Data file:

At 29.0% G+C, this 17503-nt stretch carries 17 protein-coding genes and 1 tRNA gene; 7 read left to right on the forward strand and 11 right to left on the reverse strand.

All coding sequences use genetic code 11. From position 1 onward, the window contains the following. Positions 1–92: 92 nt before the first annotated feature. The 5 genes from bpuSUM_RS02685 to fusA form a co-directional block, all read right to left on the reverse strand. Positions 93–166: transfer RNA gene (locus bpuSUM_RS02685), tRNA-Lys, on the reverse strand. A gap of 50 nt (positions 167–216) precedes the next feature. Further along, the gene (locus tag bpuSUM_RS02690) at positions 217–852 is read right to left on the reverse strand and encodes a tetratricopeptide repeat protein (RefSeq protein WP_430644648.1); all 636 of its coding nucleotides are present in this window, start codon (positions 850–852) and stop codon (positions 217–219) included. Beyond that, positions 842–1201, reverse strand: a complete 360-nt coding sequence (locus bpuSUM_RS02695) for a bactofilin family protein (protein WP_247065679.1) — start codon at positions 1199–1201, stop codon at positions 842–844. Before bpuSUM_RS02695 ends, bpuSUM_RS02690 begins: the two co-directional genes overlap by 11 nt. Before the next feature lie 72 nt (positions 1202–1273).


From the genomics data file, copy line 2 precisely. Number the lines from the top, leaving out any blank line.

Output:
All coding sequences use genetic code 11. From position 1 onward, the window contains the following. Positions 1–92: 92 nt before the first annotated feature. The 5 genes from bpuSUM_RS02685 to fusA form a co-directional block, all read right to left on the reverse strand. Positions 93–166: transfer RNA gene (locus bpuSUM_RS02685), tRNA-Lys, on the reverse strand. A gap of 50 nt (positions 167–216) precedes the next feature. Further along, the gene (locus tag bpuSUM_RS02690) at positions 217–852 is read right to left on the reverse strand and encodes a tetratricopeptide repeat protein (RefSeq protein WP_430644648.1); all 636 of its coding nucleotides are present in this window, start codon (positions 850–852) and stop codon (positions 217–219) included. Beyond that, positions 842–1201, reverse strand: a complete 360-nt coding sequence (locus bpuSUM_RS02695) for a bactofilin family protein (protein WP_247065679.1) — start codon at positions 1199–1201, stop codon at positions 842–844. Before bpuSUM_RS02695 ends, bpuSUM_RS02690 begins: the two co-directional genes overlap by 11 nt. Before the next feature lie 72 nt (positions 1202–1273).